And it's now for sale for less than the cost of a new M3.
Automakers have been forced to downsize their engines in the wake of increasingly stringent fuel economy and emissions regulations. The BMW M5 went from a V10 down to a V8, and the M3 lost its V8 in favor of an inline-six. There are some cars that buck the rule, but we generally prefer the larger naturally aspirated engines that sound superior to their turbocharged counterparts. A modern BMW M3 produces a healthy 425 horsepower from a twin-turbo inline-six, but this pales in comparison to the BMW Hartge H50.
Hartge GmbH is a German tuner known for taking engines from larger BMWs and stuffing them into smaller cars. Some of Hartge's pasts projects include a 1 Series hatchback and Z4 with the S62 V8 from the E39 M5. The company also built an E46 M3 with the E39 M5's V8, which was known as the H50. When the E90 generation debuted in 2006, Hartge had to up the ante somehow, so it shoved in the 5.0-liter V10 engine from the E60 M5 to create a new H50. Only 10 cars are known to exist, and this is the only one in the United States. It also happens to be for sale.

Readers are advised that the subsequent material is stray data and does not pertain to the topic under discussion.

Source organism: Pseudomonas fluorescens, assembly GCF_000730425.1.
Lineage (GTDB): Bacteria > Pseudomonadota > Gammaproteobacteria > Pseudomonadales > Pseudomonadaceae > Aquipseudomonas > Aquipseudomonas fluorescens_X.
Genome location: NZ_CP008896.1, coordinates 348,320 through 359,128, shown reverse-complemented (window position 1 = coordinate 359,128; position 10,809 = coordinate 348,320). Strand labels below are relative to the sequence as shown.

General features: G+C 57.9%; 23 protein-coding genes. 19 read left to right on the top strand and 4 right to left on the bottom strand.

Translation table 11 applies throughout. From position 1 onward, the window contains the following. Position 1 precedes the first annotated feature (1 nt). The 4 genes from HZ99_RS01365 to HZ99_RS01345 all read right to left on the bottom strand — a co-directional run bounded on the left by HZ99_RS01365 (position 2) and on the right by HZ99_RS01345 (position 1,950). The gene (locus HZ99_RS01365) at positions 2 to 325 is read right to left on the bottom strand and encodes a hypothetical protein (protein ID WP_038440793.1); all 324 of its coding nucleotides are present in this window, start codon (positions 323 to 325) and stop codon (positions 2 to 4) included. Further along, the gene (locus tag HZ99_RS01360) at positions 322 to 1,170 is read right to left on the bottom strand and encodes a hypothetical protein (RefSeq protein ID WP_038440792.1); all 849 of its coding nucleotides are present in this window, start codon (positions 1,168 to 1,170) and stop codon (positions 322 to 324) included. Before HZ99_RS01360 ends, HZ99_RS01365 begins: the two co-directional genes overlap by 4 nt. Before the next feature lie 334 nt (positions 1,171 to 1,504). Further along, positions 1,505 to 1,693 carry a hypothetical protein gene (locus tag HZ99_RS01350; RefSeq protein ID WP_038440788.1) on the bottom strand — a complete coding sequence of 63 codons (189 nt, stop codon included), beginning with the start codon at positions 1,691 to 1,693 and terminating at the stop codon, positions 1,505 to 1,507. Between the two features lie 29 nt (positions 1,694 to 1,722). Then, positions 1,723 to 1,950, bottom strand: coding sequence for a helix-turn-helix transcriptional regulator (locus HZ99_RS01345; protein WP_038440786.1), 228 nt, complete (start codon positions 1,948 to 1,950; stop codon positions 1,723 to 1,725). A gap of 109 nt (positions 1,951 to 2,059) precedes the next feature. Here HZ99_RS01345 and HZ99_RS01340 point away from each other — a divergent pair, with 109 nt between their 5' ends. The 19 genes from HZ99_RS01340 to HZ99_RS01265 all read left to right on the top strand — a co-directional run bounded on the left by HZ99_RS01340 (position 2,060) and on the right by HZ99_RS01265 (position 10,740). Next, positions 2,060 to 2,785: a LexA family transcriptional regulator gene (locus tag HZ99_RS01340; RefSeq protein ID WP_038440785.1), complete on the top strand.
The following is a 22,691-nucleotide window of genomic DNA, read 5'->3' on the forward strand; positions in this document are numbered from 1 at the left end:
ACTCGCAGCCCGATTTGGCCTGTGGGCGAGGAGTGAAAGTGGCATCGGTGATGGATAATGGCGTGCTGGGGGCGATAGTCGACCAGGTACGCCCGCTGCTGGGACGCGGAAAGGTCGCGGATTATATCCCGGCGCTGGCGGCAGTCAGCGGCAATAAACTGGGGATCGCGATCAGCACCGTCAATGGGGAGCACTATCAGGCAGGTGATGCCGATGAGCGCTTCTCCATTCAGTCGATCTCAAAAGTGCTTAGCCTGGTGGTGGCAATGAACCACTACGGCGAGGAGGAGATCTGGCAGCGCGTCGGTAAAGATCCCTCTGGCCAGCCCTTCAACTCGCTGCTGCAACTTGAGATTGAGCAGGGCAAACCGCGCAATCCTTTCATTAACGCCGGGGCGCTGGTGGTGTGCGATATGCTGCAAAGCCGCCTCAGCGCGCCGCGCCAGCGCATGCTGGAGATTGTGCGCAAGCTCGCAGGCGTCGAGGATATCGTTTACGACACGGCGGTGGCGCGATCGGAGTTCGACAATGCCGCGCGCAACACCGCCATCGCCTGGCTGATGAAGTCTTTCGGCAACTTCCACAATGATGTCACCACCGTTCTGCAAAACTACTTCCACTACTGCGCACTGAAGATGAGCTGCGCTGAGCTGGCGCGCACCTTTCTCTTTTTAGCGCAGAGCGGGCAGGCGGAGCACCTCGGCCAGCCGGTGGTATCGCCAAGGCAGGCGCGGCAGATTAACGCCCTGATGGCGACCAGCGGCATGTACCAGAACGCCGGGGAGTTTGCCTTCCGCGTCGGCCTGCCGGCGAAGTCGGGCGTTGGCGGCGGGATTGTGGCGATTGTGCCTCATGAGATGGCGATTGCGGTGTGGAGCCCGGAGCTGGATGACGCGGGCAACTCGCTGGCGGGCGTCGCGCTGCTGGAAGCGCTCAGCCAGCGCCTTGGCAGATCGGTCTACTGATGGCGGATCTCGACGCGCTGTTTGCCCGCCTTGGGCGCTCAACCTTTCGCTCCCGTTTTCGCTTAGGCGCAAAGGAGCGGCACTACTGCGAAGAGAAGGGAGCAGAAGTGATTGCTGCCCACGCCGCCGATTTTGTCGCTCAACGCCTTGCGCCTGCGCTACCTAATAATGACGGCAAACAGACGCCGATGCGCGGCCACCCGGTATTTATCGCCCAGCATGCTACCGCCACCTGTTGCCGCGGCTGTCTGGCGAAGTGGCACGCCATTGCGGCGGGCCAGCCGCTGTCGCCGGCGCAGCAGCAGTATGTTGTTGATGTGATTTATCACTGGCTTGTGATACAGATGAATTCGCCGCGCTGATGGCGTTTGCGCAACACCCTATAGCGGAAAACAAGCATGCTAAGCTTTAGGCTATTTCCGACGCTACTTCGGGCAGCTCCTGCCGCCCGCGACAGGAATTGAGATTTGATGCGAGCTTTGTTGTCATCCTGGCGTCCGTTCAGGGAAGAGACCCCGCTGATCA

The V10 engine has been tuned to produce 550 hp and 391 lb-ft of torque, which is enough to rocket the H50 up to 60 mph in 4.3 seconds and on to a top speed of 200 mph. When it was new, the conversion cost $220,000 plus the price of a 325i. Now the car is being sold by Enthusiast Auto Group, a dealership that specializes in rare BMW cars, for a fraction of the price, currently listed at just under $60,000. It also only has 36,711 miles on its clock. Why buy a new M3, when you could be this rare beast instead?
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